Fourth Sunday of Advent: December 20, 2020
November 16, 2020 by Rev. Dr. Neal Presa
In 2014, Pentatonix popularized the 1984 lyrics written by Mark Lowry that is standard fare during Advent, the first lines of which is the title of the song:
Mary did you know that your baby boy would one day walk on water?
Mary did you know that your baby boy would save our sons and daughters?
Did you know that your baby boy has come to make you new?
This child that you’ve delivered, will soon deliver you
In the congregation I am blessed and privileged to serve on the pastoral staff, a couple of our section leaders have sung this song during at least two Advent seasons. Earlier this year, we were in a conversation about different holiday songs and this song came up. We laughed at the fact that the question interrogates Mary with the incessant question, “Mary, did you know?”
We said, Oh, yes, she knew. Stop asking. Mary knew. For the Christian tradition to belittle Mary’s knowledge, and depicting Mary as a passive receiver who humbly pondered the message of Gabriel and then willingly and humbly accepted her lot has been portrayed again and again as the feminine exemplar over the centuries, lifted on the pedestal, with the message that all women should live and do likewise: be humble, be passive, be obedient.
We know the disastrous consequences when such a message and characterization of Mary the mother of Jesus is emphasized again and again, season after season, Christmas play after Christmas play. Such a portrayal removes the real life in-between the lines of the sacred text of Scripture. The portrayal doesn’t deal with the certain fear, the certain wondering of pregnancy, the pain of carrying child, of being betrothed, and all the various struggles of faith and life, family, young adulthood, let alone angelic visitations, divine messages, and being THE bearer of the Savior of the world, the Word made flesh, the begotten Son of God, etc, etc.
The Gospel according to Luke provides the historical preface to the Magnificat by setting the stage with history, “In the sixth month” in a specific town with a specific woman with a specific messenger with a specific message speaking about a specific child. The Scriptures are very specific because this is real stuff, with real life impact, concerning the real Savior. We would do well to remind worshippers alike in this Advent season that in the midst of nice Christmas songs and hymns, perhaps live Nativity sets and cute children’s performances or online choral renditions of Mary’s reception of Gabriel was the real human factor of wondering, of pondering, of knowing, of believing, of two cousins discussing things and struggling and believing together. Of course Mary will confer with Elizabeth to see what’s up. See, we can miss those details in the text if we just gloss over the nice parts and place the human community and the human struggle with glittering lights and Christmas costumes. It does take a village to raise a child, especially the Child of all children. It’s hard to carry a child in the womb, it’s hard to raise a child, and what the Gospel witness presents to us is the jumble mess of life where believing and doubting occur concurrently, where listening meets perplexity, where pondering meets nervousness, where the human and divine are wrestling together for what the Good News can possibly be in the jumbled mess of life and faith.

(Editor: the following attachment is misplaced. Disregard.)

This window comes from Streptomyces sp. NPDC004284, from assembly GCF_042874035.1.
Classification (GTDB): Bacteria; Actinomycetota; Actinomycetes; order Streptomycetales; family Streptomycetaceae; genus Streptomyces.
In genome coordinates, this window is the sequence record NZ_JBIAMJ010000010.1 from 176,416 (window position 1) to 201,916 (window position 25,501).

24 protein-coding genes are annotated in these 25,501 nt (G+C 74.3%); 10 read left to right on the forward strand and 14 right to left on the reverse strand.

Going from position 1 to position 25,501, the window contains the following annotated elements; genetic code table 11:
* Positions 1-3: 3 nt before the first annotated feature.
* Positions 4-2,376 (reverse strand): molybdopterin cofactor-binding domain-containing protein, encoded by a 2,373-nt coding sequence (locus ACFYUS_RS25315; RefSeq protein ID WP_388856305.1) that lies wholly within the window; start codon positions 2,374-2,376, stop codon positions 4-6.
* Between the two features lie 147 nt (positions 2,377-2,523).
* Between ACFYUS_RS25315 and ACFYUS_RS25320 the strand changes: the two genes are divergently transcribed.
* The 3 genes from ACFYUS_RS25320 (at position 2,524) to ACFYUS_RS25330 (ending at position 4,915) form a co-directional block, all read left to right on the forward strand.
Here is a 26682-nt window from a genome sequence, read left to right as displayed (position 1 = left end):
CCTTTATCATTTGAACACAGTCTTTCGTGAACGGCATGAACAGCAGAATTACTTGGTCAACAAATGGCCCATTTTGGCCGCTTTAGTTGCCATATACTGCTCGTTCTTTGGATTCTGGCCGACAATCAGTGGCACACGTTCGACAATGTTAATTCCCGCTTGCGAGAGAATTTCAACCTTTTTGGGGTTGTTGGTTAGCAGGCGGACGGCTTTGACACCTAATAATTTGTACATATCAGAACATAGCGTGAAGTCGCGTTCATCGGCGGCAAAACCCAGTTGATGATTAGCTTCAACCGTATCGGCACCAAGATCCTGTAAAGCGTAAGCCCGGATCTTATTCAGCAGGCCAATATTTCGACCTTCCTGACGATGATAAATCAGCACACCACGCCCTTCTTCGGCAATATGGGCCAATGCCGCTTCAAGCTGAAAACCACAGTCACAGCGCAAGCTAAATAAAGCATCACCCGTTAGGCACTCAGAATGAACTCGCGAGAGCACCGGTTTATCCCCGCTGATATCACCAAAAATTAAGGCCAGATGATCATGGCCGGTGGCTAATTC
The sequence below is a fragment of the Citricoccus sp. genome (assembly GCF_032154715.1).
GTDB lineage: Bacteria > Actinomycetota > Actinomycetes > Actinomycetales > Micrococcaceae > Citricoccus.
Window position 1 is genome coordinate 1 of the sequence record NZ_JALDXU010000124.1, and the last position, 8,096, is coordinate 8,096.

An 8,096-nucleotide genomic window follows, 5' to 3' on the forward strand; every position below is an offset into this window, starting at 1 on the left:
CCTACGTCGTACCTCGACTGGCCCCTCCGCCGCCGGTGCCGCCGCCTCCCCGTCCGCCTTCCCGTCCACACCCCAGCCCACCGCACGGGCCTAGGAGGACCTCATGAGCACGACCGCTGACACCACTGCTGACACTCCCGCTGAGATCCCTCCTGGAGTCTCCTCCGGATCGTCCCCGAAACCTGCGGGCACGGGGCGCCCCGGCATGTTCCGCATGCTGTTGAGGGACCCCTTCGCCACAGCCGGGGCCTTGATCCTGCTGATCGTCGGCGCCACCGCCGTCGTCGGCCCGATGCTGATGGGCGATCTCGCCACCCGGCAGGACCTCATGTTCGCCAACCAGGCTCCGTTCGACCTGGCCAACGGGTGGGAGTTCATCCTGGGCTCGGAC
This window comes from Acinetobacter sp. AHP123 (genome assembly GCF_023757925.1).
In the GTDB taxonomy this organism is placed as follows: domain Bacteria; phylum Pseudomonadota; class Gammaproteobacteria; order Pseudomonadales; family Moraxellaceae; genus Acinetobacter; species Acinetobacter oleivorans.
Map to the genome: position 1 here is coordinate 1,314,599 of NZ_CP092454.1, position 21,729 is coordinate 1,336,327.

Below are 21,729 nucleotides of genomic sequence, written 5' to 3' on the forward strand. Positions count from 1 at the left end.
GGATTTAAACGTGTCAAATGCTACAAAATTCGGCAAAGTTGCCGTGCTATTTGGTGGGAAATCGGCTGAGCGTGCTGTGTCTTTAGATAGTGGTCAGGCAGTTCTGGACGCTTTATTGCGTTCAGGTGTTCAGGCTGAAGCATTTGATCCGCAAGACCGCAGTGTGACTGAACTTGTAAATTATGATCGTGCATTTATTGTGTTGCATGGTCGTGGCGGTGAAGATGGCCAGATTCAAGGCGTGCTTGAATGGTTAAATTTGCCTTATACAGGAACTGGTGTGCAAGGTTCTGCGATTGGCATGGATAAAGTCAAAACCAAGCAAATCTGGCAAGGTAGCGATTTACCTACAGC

Psalm 89 has the special musical description of being called a maskil. This is believed to be an indication that choirs would sing different parts at different times and at different sections of the gathered worshipping assembly. This maskil is attributed to a certain Ethan the Ezrahite, perhaps a musician. After verse 4, we find the first of four Selahs. Psalm 89 brings us back to God’s sure and steadfast covenant with David. We know the history of the Israelite monarchy, the mess of separation between north and south (Israel and Judah), compounded by monarchs with their own agendas – some who were up to no good and some who had the heart of God in whom God was well pleased – compounded by the geopolitical intrigue of surrounding nations. With palace intrigue and with external opponents, David and all those succeeding in the Davidic throne faced struggle after struggle. So, reading, hearing, and singing Psalm 89 was like a reset, a time to begin again with hope, a return to what the community would be a recalibration of who they are and whose they are, a CTRL-ALT-DELETE to despair so that a collective remembrance and trust can be reignited with that covenant love of God.
That first Selah after verse four follows the psalmist’s proclaiming the Lord’s steadfast love, the establishment of the Lord’s allegiance to God’s people, and then citing the Lord’s own words as a way to remind the Lord and to hold the Lord to God’s declared promise of faithfulness. It’s the psalmist and the community essentially saying, “Lord, you said it. We’re believing you. Don’t cut us loose.” Then in verses 19-26 of our text, the psalmist and the community applies the Lord’s promise to David and the Lord’s promise that any opponents will be dealt with decisively.
Psalm 89 and Luke 1 speak into the jumble mess of real life. God’s people in both times and us in our time go back to the singing of the faith and the re-telling of the faith in order to reset, in order to begin again, to claim the promises of God so that fear and doubt can be confronted, so that injustices can be engaged and corrected, so that love for God’s people and for the Savior will prevail.